Talk to your family, community and workplace about having a local food policy. Many groups have pledged to serve local food at events and have banned unhealthy soft drinks. Island Food Community offers presentations to groups about the CHEEF benefits of the Go Local campaign.
Grow a small food garden at home or at your workplace. Local foods are easy to grow and maintain with minimal inputs. Planting, maintaining and harvesting also gives you physical exercise.
Banana and other indigenous food plants are available at Island Food Community of Pohnpei genebank in the Botanic garden for a donation. Information on gardening is also available at the Division of Agriculture, Division of Forestry, College of Micronesia Land Grant Cooperative Research Extension and the United States Department of Agriculture Natural Resources Conservation Service.
The Island Food Community designed oven is a healthy cooking method for local foods without any electricity costs or use of unsustainable fire wood or fuel. The smokeless oven uses coconut shell charcoal to efficiently cook foods in less time. These can be purchased at Island Food Community. Please contact us for more information.
Sun drying is an effective way to preserve foods. Local tropical foods of the Pacific such as bananas, papaya, mango, pineapple and coconut can be dried for sweet snacks. Giant swamp taro, breadfruit, bananas and coconut can be dried for flour. Fish can also be dried. You can purchase a sun drier at Island Food Community or you can simply place your foods in the sun on trays with netting to prevent insects.
Many other island foods can be preserved into jams, chutneys, sauces, pickles, chips, juices etc. Share your island food recipes with the community.
Local Island Foods & Their Nutritional Value
Micronesian island foods are very nutritious and healthy. Banana, breadfruit, yam, giant swamp taro, other root crops, pandanus and coconut are the traditional staple foods of Pohnpei eaten along with fish and other seafoods, meats and fruits.Reference:Traditional Foods of Pohnpei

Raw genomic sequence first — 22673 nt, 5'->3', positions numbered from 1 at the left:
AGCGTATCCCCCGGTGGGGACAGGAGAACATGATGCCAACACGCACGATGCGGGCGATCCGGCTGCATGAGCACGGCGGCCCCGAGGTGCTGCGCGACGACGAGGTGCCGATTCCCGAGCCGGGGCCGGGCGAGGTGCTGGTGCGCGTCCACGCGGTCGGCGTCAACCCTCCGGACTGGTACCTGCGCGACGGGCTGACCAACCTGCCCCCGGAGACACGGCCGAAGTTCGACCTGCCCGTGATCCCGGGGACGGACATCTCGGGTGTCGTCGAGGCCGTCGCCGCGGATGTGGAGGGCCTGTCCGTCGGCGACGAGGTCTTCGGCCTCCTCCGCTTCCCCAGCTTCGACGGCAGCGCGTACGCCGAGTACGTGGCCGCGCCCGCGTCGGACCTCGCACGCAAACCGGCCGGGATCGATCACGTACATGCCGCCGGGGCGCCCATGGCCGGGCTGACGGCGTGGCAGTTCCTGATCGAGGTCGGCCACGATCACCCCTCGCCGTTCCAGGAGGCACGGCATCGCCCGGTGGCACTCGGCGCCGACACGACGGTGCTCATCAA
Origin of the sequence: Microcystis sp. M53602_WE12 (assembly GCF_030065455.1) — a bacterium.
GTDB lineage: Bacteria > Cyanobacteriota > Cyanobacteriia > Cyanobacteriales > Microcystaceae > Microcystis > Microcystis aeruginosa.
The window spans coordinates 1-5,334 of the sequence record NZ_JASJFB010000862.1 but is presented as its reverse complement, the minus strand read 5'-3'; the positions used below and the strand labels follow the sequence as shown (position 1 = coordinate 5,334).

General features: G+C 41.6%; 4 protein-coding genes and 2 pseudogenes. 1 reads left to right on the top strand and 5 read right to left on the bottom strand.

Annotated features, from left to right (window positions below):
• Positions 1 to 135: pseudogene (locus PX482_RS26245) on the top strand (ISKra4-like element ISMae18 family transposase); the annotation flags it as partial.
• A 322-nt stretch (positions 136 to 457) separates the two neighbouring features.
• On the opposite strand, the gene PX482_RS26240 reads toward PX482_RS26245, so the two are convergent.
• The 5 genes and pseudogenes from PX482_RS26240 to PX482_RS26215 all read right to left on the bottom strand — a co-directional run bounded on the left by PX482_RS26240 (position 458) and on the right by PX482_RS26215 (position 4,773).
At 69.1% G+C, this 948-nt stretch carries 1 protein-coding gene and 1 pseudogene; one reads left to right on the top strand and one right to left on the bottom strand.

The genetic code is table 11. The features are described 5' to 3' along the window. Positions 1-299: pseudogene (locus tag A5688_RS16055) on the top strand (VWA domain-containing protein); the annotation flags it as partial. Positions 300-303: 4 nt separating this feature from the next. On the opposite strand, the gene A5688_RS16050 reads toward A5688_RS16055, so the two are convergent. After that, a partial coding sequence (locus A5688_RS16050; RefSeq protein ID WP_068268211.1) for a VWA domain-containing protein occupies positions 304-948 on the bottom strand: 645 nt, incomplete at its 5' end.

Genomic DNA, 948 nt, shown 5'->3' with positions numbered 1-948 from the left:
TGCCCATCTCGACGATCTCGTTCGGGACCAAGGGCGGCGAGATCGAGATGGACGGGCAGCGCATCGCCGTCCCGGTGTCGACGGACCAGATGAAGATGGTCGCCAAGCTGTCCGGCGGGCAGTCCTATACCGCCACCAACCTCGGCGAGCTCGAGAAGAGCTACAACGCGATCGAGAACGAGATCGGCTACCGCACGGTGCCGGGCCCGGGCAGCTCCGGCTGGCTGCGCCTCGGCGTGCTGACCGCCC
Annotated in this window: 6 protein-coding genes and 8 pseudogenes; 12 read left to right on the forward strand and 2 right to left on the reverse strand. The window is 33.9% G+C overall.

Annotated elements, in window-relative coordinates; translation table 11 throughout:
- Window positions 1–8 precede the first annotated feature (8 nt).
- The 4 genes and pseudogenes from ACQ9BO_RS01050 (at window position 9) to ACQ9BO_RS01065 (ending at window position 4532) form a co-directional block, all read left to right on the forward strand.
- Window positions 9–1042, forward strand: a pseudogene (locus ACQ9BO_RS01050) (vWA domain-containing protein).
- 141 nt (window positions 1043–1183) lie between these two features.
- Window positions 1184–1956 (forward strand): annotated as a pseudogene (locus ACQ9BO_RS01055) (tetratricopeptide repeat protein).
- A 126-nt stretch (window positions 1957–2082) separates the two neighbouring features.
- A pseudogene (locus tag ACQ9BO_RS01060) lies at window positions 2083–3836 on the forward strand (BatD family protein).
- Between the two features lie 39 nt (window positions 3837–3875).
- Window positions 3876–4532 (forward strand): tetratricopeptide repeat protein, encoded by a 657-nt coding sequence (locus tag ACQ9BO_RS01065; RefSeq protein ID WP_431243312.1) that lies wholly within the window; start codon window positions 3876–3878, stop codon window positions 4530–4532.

Some varieties of these foods are particularly rich with vitamins and minerals and Island Food Community of Pohnpei has been instrumental in analyzing the nutrient content of a number of these island foods and their numerous varieties. This ground breaking research involved taking samples to Australia, Fiji, New Zealand, Switzerland, and United States for analysis.
Through our research it was found that local island foods can be very high in provitamin A carotenoids. Yellow and orange fleshed varieties of banana, breadfruit, giant swamp taro and pandanus are carotenoid-rich, protecting our bodies against cancer, heart disease, diabetes, anemia and Vitamin A deficiency disorders.Reference:Comparison of nutrient content of local foods (PDF)
The Island Food Community Genebank Research and Distribution Center has many of these rare carotenoid-rich varieties at Kolonia and Mandolenihmw sites. These varieties have come from Pohnpei and the islands of Mwokilloa, Pingelap, Nukuoro and Ngatik/Sapwuahfik. Plants are available to the public and we welcome a donation.
Bananas are an excellent part of the daily diet. They provide you with energy and potassium and are known as the good mood food for the tryptophan protein that turns into serotonin, a natural mood enhancer. There are over 50 banana varieties in Pohnpei.
The Karat banana contains significant levels of riboflavin (vitamin B2), niacin (another B vitamin), and alpha-tocopherol (Vitamin E) and is great in smoothies. The Taiwang, like Karat, is also carotenoid-rich and is a good choice for drying into chewy snacks and for using in baking due to its sweetness.
Utin Iap, Utimwas, Karat, Mangat, Ihpali, Iemwahn,Utiak, Karat en Iap, Taiwang, Peleu, Akadahn, Akadahn Weitahta, Kudud, and Utin Kerenis.